Weekly Meetings:
- podcast
- pictures
- blog reporting
- sketches
- video
What helps us remember the experience?
What helps virtual participants learn?

Match disciplines with tools that communicate to that mushroom interest group.
ex: Art:Mushroom = John Cage, Allan Kaprow, NYMS ---> Exhibition?
ex: Architecture:Mushroom = infrastructure > Built Structure?
ex: Sociology:Mushroom = cuisine/religious ceremonies/medicinal use ---> meal/ceremony/tutorial
ex: Interdisciplinary Research:Mushroom = rhizome (Delueze, etc) ---> Biking/Hunting Trip
ex: Science:Mushroom = bioremediation ---> Hands On Labs

? : mushroom ---> Art
? : musrhoom ---> TShirt?

VanCortlandt Park has 2 NYMS walks
and we can contact: Wavehill, SOBRO, Sustainable South Bronx, Green Worker Cooperative, The Point and Bronx River Arts (Natalie is on the Board).
What would we do on their site?
How many kids can be involved?
What educational value does it have?
Time: weekend, after-school, during school, age-levels/grade levels, standards alignment, hands-on activity? How long etc etc.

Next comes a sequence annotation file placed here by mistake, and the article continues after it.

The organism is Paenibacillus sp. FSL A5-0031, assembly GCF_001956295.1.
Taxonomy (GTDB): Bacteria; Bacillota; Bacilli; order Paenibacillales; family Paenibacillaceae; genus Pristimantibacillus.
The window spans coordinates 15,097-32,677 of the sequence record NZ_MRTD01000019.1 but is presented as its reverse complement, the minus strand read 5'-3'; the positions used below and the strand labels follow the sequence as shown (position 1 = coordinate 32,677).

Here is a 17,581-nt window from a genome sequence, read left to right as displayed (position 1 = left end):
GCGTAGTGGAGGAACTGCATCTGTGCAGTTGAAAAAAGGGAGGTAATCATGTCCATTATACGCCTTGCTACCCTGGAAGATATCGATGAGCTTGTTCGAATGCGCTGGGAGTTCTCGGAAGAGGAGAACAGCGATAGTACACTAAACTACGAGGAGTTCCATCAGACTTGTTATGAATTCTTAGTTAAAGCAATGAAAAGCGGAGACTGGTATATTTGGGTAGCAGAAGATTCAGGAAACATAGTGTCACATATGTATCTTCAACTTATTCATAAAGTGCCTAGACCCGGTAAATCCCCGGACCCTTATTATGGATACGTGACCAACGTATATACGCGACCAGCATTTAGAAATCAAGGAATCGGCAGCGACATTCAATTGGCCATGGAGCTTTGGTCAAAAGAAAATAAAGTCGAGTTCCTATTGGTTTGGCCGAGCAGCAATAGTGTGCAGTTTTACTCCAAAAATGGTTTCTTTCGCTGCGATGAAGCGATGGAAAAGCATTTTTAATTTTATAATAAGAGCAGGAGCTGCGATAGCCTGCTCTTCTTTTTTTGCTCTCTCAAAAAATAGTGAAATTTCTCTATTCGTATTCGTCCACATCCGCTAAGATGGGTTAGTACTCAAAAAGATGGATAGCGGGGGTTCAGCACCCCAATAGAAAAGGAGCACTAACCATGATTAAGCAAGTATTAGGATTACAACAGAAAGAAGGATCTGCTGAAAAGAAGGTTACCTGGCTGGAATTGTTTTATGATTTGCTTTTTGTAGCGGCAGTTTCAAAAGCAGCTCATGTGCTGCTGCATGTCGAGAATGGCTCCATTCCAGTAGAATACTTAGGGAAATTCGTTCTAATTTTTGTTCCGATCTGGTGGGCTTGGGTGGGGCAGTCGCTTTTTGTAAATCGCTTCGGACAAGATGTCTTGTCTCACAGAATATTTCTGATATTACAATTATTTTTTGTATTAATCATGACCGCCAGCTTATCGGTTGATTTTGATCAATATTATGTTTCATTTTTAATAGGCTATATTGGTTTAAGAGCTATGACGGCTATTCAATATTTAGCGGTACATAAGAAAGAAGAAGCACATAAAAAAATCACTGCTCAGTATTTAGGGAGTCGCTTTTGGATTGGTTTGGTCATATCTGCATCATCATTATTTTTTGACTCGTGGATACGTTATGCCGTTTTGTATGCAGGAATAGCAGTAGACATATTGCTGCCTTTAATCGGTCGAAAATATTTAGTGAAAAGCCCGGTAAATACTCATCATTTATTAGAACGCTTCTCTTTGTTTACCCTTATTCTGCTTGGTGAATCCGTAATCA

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Our 3rd Mushroom Hunt - June 8, 2009....After an all-day rain on Friday, Monday had to be good for new mushrooms to appear. What we didn't expect was seeing the early appearance of some summer mushrooms. First, though, we did a mushroom "hunt" through a market, as a model for what we could do by visiting all the ethnic markets in NYC. We visited Barzini's on B'way & 91st St. On entering the market, like entering the woods, the question is: where are the mushrooms? We found 3 different areas of mushrooms. One was a section of "salad" mushrooms, then there was a row of little packages of various dried mushrooms, and then there was a whole area of fresh mushrooms, at least 10 different kinds, including chanterelles and king boletes, two beech mushrooms, enoki, oysters, shiitake, portobello, cremini, and white button mushrooms. Then, we walked over to Central Park. We found many small "lawn mower's mushrooms" (Panaeolina foenisecii) hidden in a white clover-rich grassy area, almost impossible to see at first. With mushrooms, there are "hot spots," where many different mushrooms occur at the same time. We walked over to one of these, the one just north of the Shakespeare theater-in-the-park, at 81st St. We found 3 truly tiny mushrooms growing in grass. One is a Tubaria, the second a Conocybe or Galerina, and the 3rd a Laccaria, like a pygmy L. laccata. There was a yellowish cap of a Lyophyllum decastes, but the find of the day was a patch of boletes. We found a half dozen or more Boletus subvelutipes, an orange pored bolete with yellow flesh that on cutting turns indigo blue instantly. These are large, meaty mushrooms but, alas, not recommended for eating: they are reported to cause stomach upsets in some people. Beside and around the boletes were 3 different Russulas - all some shade of red. The Russulas and the bolete are associated (mycorrhizal) with the nearby oak trees. This is about the earliest in June that they have been recorded in the park. And more rain is expected. We ended the mushroom hunt by finding a tree with the season's first ripe mulberries and a tree almost entirely ripe with juneberries (Amelanchier). A very tasty treat to end another successful forage.

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